Secured Overnight Financing Rate (SOFR)

The Secured Overnight Financing Rate (SOFR) is a reference rate that serves as an alternative to the London Interbank Offered Rate (LIBOR) for U.S. dollar-denominated transactions. It was developed by the Alternative Reference Rates Committee (ARRC) in response to concerns about the reliability and robustness of LIBOR. SOFR has been more widespread after the discontinuation of LIBOR on June 30, 2023.

SOFR is based on transactions in the U.S. Treasury repurchase agreement (repo) market, where participants borrow or lend cash overnight using U.S. Treasury securities as collateral. It represents the cost of borrowing cash overnight secured by Treasury securities and is considered a more robust and transaction-based benchmark compared to LIBOR.

Who controls SOFR?

The Secured Overnight Financing Rate (SOFR) is an important part of the financial system, and it is important to know who controls this benchmark. Here’s a look at the institutions that control SOFR.

The Federal Reserve Bank of New York (FRBNY)

The Federal Reserve Bank of New York (FRBNY) oversees the Secured Overnight Financing Rate (SOFR). The FRBNY is responsible for collecting the data used to calculate SOFR from transactions in the repo market, for calculating SOFR itself, and for publishing it daily.

Alternative Reference Rates Committee (ARRC)

The Alternative Reference Rates Committee (ARRC), a private sector group sponsored by the Federal Reserve System, plays an important role in setting the specifications for SOFR, as well as advising on its long-term use in markets. The members of ARRC are representatives from various parts of the financial markets and include banks, asset managers, dealers, law firms and trade associations.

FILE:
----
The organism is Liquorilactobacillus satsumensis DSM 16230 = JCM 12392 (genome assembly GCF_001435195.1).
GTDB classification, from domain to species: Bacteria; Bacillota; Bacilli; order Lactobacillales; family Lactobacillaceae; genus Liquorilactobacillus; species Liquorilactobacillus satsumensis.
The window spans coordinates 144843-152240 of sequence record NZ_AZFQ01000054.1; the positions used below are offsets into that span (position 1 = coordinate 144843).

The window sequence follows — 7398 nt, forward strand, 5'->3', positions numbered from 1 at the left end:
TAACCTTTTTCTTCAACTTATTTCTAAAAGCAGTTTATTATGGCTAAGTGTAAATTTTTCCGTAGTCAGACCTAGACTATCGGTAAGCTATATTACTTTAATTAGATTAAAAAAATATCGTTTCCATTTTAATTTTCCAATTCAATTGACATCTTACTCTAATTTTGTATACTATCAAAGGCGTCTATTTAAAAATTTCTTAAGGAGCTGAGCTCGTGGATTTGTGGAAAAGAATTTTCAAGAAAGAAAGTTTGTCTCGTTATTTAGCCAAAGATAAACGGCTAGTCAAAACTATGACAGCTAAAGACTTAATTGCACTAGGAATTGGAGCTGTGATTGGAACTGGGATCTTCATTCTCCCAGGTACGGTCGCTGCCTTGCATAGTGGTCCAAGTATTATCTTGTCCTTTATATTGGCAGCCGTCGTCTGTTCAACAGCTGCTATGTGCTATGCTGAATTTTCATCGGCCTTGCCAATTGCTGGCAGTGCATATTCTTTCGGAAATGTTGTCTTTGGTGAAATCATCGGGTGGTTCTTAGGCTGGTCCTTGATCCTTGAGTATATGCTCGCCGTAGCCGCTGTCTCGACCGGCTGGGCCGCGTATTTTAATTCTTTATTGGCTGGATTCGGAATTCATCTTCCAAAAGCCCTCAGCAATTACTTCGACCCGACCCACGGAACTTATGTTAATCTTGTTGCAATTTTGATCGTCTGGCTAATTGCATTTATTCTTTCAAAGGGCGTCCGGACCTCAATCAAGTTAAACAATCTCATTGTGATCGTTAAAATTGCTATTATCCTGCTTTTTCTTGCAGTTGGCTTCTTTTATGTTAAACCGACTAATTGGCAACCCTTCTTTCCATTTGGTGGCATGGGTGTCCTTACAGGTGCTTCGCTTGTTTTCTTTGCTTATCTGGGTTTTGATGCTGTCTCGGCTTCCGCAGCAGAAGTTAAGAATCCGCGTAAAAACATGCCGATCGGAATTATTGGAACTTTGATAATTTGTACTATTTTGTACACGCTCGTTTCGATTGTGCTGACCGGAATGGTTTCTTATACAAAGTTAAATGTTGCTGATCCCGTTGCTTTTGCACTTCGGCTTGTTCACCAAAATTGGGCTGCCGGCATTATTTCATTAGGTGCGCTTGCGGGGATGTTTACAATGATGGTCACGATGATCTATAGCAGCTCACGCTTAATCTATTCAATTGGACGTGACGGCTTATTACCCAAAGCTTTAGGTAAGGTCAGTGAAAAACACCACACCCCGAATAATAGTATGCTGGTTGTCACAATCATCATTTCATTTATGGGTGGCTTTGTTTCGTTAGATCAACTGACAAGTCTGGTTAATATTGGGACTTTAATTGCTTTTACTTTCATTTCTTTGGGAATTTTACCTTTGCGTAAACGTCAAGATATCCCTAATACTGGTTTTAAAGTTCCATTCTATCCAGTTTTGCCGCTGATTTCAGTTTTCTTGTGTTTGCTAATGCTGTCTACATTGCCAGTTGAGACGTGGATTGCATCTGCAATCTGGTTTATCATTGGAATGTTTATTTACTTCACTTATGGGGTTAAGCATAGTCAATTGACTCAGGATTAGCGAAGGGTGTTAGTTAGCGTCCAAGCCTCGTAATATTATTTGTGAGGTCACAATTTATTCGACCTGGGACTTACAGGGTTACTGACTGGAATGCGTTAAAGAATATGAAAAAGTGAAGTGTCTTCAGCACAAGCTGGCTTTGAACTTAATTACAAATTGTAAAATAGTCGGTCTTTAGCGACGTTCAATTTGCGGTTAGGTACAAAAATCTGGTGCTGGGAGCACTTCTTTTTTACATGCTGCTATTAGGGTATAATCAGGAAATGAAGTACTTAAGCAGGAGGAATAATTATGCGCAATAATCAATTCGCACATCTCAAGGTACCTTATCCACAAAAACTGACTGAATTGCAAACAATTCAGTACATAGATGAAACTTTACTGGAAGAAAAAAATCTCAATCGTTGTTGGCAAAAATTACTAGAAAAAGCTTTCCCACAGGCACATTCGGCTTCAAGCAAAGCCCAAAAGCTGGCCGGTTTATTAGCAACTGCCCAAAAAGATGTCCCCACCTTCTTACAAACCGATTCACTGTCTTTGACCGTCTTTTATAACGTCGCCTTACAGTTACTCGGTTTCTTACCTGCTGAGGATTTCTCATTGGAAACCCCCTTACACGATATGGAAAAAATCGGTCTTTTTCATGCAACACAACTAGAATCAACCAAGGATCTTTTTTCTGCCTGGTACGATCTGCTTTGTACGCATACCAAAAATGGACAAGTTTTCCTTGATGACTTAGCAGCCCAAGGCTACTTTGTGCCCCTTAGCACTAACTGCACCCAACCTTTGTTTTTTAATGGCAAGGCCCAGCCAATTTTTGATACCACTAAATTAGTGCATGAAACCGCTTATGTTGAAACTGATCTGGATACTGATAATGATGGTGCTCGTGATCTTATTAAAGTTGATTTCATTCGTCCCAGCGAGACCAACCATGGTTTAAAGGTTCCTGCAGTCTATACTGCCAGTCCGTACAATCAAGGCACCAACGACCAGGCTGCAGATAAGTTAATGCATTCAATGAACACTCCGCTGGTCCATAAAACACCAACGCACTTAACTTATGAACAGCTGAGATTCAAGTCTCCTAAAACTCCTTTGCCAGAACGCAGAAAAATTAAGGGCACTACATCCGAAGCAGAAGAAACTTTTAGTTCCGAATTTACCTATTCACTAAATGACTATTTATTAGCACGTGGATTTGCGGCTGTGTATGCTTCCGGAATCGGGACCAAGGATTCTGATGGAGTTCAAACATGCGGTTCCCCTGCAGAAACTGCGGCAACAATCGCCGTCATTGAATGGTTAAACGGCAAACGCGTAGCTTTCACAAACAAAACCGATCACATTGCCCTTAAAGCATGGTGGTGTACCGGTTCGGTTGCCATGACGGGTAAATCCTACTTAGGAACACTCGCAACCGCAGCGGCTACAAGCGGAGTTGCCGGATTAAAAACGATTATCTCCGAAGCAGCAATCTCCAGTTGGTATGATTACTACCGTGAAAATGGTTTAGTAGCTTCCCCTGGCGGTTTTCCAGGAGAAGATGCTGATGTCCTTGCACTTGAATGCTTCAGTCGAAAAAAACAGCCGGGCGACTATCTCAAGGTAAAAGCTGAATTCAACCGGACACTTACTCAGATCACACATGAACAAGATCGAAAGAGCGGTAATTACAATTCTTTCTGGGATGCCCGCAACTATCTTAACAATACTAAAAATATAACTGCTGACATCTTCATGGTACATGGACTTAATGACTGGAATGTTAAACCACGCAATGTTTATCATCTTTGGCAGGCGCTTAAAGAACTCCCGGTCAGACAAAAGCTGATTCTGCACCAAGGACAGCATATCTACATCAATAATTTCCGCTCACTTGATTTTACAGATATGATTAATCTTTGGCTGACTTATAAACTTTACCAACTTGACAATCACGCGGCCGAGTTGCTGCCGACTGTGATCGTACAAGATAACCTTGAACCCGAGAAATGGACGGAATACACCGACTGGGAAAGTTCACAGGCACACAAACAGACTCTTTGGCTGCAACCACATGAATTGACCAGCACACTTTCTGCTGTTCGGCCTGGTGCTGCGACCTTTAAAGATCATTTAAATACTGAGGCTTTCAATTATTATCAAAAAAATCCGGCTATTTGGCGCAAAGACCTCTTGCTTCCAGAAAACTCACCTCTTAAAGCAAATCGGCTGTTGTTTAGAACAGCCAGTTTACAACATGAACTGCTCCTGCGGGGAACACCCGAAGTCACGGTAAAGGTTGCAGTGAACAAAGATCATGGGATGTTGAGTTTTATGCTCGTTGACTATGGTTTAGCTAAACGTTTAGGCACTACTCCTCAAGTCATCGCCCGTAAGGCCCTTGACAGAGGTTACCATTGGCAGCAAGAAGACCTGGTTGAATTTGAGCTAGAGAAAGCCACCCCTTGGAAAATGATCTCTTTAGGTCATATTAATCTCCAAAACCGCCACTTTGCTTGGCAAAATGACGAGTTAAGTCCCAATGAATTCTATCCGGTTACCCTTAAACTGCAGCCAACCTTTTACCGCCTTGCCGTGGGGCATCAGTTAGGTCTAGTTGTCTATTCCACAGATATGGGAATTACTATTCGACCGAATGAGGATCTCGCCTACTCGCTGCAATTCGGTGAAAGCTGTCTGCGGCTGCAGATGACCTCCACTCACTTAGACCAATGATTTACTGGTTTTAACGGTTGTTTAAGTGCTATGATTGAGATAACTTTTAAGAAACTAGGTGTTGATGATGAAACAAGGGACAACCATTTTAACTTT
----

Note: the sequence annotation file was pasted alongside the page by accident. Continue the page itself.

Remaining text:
U.S. Treasury Department

The U.S. Treasury Department is also involved in setting SOFR because it helps to set monetary policy through its fiscal balance sheet. This means that when the Treasury purchases or sells securities or when it participates in repurchase agreements with other banks or investors within the repo market it can have an effect on short-term interest rates and potential how otherwise impacted by movements in SOFR .

Is SOFR a fixed or variable rate?

SOFR (Secured Overnight Financing Rate) is a variable rate. It is a benchmark interest rate that is used in financial markets to determine the cost of borrowing for short-term loans. SOFR is calculated based on overnight repurchase agreement (repo) transactions, which are collateralized loans made between financial institutions. The rate is determined by market forces and can fluctuate daily based on supply and demand dynamics in the lending market. Therefore, SOFR is considered a variable rate.

Key Features of SOFR:

  1. Overnight Rate: SOFR is an overnight rate, reflecting borrowing costs for a 24-hour period. It captures the cost of short-term borrowing in the U.S. financial system.
  2. Secured Rate: SOFR is a secured rate because it is based on collateralized transactions in the repo market, where U.S. Treasuries are used as collateral. This collateralization reduces credit risk and enhances the reliability of the rate.
  3. Transaction-Based: SOFR is calculated based on actual transactions in the repo market. It is derived from a broad set of data, ensuring a robust and representative benchmark that is less susceptible to manipulation.